Definitions for ptolemais, cyrenaica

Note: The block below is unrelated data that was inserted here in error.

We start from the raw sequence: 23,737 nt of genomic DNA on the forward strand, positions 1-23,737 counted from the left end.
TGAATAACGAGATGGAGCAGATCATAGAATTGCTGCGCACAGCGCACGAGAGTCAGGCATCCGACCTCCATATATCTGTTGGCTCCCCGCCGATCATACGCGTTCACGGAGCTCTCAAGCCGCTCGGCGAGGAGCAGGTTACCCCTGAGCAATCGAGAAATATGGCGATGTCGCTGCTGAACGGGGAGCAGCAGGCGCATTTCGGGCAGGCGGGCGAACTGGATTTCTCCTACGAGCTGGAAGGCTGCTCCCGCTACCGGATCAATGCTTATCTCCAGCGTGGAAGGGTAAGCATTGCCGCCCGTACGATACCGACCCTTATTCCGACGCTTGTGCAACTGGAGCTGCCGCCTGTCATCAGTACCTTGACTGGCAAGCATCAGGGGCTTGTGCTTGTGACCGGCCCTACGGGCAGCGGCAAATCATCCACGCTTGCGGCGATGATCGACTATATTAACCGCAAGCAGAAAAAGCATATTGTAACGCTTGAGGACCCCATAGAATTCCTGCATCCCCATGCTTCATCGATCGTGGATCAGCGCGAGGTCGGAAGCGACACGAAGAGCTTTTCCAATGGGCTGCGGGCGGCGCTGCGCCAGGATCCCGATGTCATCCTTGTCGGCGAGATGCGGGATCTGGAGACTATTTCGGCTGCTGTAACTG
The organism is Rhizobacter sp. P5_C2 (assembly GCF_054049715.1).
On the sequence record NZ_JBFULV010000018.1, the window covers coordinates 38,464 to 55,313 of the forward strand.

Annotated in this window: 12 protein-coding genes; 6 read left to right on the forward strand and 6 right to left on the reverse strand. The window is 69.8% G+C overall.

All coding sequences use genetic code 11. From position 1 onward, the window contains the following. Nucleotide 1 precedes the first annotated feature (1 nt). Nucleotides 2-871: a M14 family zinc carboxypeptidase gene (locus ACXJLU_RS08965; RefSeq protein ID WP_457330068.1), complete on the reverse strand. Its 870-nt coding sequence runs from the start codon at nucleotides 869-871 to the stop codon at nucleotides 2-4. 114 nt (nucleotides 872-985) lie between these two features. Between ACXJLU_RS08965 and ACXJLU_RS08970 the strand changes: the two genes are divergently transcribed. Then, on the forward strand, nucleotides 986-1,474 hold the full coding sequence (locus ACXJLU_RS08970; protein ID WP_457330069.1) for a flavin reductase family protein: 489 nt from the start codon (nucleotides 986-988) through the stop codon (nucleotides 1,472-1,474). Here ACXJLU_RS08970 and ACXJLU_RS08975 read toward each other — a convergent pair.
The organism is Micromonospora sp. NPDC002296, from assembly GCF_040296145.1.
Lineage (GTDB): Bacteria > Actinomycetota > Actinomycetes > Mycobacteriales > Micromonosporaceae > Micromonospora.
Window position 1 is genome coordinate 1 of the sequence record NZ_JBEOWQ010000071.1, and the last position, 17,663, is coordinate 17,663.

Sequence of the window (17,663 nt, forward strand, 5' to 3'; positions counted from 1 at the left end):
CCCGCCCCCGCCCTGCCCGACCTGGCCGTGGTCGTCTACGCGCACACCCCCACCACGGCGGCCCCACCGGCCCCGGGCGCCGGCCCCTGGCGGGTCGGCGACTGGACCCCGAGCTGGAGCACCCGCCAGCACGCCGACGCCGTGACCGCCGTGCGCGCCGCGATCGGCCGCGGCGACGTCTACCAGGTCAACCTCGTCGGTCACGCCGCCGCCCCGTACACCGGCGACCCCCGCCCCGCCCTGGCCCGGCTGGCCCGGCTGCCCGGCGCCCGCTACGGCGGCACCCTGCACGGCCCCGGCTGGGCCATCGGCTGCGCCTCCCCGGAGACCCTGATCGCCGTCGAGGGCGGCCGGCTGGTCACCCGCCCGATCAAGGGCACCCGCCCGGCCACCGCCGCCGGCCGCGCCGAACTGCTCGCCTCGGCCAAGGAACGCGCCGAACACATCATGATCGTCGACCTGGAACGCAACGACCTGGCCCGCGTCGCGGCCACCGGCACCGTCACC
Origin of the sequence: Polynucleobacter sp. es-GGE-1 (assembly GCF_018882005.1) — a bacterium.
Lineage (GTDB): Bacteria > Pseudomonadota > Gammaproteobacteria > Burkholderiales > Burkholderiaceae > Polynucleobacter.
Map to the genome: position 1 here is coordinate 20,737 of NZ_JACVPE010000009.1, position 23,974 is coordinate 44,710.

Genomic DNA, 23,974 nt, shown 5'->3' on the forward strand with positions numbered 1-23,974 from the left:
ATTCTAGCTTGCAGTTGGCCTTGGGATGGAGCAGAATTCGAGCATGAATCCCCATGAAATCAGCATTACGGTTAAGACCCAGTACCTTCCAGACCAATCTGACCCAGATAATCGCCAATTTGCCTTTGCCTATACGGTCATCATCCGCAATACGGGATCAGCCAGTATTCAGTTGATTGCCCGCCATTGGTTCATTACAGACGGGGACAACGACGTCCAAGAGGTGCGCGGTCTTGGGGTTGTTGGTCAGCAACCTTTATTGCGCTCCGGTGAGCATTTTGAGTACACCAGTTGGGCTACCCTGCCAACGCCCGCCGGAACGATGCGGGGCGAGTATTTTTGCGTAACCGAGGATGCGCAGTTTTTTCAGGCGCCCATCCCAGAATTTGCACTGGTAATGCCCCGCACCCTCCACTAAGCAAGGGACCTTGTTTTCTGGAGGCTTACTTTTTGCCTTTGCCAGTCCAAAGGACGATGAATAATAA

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Ptolemais or Ptolemaida was one of the ancient capitals of Cyrenaica. It was probably named after Ptolemy III Euergetes. Its Latin name in Roman times was Tolmeta, from which the modern Libyan town of Tolmeitha derives its name. The town was most probably founded in 7th or 6th century BC by settlers from Barka. Soon it became one of the founding city-states of the Pentapolis federation. In 331 BC the union was dissolved after all of its towns surrendered to Alexander the Great. After his death the area formed part of the Ptolemaic empire. In early 1st century the region was conquered by Rome and became a separate province. Roman Tolmeta had no local water supply, but Roman architects built a conduit from the hills and stored the water in eighteen huge galleries under the forum, about fourteen feet high by ten feet wide. These are in perfect repair and were rediscovered during the Italian occupation. In the course of military operations against rebels, it was discovered that the rebels used the underground as a place of hiding; two or three hundred men could easily be hidden in them. In 365 a major earthquake struck the region and destroyed all of the five major cities of the area. Ptolemais survived the tragedy in relatively good condition, and it was there that the most important authorities were moved. It served the role of a capital of Cyrenaica until 428, when it was destroyed by the Vandals. During the reign of Justinian I the city was rebuilt, but it never regained its powers and was again destroyed by the Arabs in the 7th century.
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